In­vestors vi­tal for cap­i­tal mar­ket: FSC

The China Post - - LOCAL - BY JOHN LIU

Once big in­vestors move their money from Tai­wan and be­come familiar with cap­i­tal mar­kets over­seas, they are less likely to re­mit money back again, said the Fi­nan­cial Su­per­vi­sory Com­mis­sion (FSC) chair­man yes­ter­day.

Chair­man Tseng Ming-chung ( ) said it takes much time and ef­fort to re­mit money abroad, and big in­vestors pre­fer not to avoid the has­sle of mak­ing the ar­range­ments nec­es­sary to trans­fer the money back home.

They con­sider re­turn­ing only when Tai­wan stock prices drop lower in com­par­i­son with other mar­kets, he said. Tseng made the com­ments while mak­ing an ap­pear­ance at the 2015 Golden Ser­vice Awards cer­e­mony held by Com­mon­Wealth Mag­a­zine ( ).

Tseng used data from the FSC to come to his con­clu­sion. Trade vol­ume of nat­u­ral per­sons used to av­er­age NT$33 tril­lion, but the amount dropped to NT$25 tril­lion in 2012 af­ter the in­tro­duc­tion of the cap­i­tal gains tax, be­fore plung­ing fur­ther to NT$23 tril­lion in 2013.

The launch of stock day trad­ing in 2014 helped boost turnover to NT$27 tril­lion, but it was still sub­stan­tially lower than the peak vol­ume of NT$44 tril­lion.

Nat­u­ral per­sons’ share of trade fell from 80 to 59 per­cent, Tseng pointed out.

For­eign in­sti­tu­tional in­vestors’ turnover, on the other hand, has stayed be­tween NT$9.9 and NT$10 tril­lion, while in­vest­ment trusts’ trade has been main­tained be­tween NT$700 bil­lion and NT$800 bil­lion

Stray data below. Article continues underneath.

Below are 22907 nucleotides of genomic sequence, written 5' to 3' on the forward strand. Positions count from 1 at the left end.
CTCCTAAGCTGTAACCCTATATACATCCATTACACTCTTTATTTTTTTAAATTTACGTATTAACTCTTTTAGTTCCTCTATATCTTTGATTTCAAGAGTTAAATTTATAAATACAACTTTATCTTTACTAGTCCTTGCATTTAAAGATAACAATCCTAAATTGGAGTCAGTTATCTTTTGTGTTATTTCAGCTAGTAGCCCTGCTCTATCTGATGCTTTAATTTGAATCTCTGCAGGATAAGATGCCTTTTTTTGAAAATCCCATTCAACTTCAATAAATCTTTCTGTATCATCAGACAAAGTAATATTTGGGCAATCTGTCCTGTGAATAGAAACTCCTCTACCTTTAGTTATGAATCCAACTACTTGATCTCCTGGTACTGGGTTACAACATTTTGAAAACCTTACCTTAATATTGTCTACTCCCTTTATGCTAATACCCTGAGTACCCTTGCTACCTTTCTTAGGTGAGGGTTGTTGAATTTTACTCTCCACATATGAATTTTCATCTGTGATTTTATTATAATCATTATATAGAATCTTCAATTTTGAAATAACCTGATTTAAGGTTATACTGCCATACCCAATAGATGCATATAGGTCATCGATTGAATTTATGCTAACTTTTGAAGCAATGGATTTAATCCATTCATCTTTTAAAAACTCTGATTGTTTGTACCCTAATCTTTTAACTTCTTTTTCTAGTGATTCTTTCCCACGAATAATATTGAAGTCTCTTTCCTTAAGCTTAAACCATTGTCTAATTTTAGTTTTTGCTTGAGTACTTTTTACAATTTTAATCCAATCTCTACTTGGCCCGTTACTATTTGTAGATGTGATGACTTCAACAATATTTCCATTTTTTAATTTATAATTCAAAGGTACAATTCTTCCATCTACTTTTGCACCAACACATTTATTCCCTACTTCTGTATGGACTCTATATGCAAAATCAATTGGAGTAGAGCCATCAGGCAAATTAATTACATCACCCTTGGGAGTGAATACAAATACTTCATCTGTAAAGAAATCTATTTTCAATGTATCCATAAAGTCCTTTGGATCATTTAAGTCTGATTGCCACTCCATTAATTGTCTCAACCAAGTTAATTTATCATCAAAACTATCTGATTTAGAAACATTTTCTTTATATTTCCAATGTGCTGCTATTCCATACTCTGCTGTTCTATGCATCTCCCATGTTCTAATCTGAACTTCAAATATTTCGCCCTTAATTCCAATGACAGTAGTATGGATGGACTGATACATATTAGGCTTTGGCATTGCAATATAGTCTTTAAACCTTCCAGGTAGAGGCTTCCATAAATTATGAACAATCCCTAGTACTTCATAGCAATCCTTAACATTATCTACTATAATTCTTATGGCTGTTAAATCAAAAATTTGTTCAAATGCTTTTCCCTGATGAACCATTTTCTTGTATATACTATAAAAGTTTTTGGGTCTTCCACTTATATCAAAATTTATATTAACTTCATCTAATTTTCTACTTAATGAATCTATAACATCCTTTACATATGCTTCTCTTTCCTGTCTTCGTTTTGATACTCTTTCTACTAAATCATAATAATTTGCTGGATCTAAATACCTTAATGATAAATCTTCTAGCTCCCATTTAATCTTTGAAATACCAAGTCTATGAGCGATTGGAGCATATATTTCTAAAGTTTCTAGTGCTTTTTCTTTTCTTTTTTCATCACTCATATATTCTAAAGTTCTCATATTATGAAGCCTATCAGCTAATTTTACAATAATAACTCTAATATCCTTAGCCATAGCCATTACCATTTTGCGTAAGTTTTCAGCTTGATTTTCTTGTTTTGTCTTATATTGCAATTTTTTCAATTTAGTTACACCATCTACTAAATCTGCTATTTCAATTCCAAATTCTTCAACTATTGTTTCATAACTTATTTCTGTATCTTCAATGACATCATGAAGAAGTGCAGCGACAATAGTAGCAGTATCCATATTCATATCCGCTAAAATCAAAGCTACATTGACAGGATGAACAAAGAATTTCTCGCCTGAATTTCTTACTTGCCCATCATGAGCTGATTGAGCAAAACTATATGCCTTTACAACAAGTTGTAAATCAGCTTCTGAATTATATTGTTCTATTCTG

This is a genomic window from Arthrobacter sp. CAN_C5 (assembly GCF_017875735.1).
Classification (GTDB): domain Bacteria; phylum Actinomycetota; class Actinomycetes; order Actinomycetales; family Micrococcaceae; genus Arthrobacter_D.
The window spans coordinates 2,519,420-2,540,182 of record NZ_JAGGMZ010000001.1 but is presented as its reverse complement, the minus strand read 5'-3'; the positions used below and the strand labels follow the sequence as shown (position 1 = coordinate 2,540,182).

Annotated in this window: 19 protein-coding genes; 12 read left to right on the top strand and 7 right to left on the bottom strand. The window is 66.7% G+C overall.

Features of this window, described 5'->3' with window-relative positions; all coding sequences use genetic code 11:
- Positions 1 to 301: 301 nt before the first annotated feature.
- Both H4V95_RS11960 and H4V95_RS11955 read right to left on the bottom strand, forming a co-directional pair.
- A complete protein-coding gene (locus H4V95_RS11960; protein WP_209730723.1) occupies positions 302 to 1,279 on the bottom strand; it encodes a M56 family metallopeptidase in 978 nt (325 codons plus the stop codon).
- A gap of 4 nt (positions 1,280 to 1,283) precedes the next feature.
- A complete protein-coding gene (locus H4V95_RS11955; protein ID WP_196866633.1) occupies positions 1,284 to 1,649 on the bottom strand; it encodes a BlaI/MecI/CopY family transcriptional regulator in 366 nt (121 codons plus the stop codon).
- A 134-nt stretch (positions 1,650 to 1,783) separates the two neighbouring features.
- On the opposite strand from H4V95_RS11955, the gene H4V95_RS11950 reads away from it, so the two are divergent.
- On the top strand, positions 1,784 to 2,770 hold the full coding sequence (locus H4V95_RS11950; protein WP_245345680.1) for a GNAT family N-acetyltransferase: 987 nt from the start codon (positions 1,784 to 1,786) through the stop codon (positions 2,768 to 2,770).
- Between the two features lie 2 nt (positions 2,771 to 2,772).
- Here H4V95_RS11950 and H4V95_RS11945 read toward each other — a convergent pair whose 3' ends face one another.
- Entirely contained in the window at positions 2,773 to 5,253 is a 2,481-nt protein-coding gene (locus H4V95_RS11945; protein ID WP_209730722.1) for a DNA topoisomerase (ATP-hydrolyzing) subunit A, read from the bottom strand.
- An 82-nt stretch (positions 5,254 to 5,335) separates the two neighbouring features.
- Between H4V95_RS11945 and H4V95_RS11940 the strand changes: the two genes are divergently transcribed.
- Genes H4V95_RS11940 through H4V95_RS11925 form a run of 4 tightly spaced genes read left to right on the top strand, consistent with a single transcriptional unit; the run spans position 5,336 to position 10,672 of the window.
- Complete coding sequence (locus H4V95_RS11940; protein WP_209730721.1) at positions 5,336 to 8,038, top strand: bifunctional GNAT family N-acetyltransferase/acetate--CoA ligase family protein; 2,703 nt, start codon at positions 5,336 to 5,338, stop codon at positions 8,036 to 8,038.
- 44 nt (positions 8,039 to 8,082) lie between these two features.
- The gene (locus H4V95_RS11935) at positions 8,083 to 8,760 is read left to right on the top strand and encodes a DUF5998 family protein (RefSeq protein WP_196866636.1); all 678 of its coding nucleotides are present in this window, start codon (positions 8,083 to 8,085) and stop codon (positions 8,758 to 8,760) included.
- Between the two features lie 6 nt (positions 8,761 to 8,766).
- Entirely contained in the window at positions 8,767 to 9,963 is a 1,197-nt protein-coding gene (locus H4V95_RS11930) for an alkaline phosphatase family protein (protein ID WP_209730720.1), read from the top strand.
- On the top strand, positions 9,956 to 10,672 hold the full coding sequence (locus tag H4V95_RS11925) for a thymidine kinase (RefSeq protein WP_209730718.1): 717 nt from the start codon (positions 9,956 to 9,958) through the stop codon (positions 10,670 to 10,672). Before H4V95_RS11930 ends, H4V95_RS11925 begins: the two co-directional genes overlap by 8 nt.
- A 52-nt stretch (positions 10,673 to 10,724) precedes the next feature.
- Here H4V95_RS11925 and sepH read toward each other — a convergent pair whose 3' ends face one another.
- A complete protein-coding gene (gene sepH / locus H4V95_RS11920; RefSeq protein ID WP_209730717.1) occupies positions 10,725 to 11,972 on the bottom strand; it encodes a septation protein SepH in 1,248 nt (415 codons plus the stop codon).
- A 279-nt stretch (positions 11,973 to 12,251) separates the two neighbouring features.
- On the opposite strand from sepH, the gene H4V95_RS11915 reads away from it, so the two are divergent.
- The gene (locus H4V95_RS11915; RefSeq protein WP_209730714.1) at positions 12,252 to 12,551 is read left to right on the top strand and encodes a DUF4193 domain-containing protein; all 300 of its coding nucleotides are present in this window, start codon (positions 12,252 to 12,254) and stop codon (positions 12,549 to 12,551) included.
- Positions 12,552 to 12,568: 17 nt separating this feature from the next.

Tai­wan’s stock mar­ket re­quires the pres­ence of large and medium in­vestors, and what the FSC can do to help re­al­ize this is connect lo­cal stocks with the world and make the trad­ing mech­a­nism more trans­par­ent, Tseng said.

That is why the FSC launched the “as­cen­sion plan” ( ) on Feb. 3, which is a pack­age of stock mar­ket stim­u­lus mea­sures.

FSC Pro­poses Cut to Fu­tures Trans­ac­tion Tax

In an at­tempt to fur­ther jump-start the cap­i­tal mar­ket, the FSC pro­posed re­duc­ing the fu­tures trans­ac­tions tax yes­ter­day.

In fact, the tax rate has been cut four times since the pas­sage of the Fu­tures Trans­ac­tion Tax Act 1998. It was last re­duced to 0.002 per­cent in April 2013.

The FSC claimed the ad­just­ment had a pos­i­tive im­pact, as the amount of trade grew from 153 mil­lion lots in 2013 to 202 mil­lion lots in 2014, rep­re­sent­ing a 32-per­cent growth.

How­ever, the fu­tures trans­ac­tion tax has not been im­ple­mented in the U.S., Ja­pan, Sin­ga­pore, and Hong Kong’s fu­tures mar­kets, the FSC said, adding that ma­jor mar­kets have teamed up for joint mar­ket­ing ef­forts.

Tai­wan lost com­pet­i­tive­ness by levy­ing the trans­ac­tion tax, which also make it more dif­fi­cult for Tai­wan to form al­liances with other mar­kets, the FSC said.

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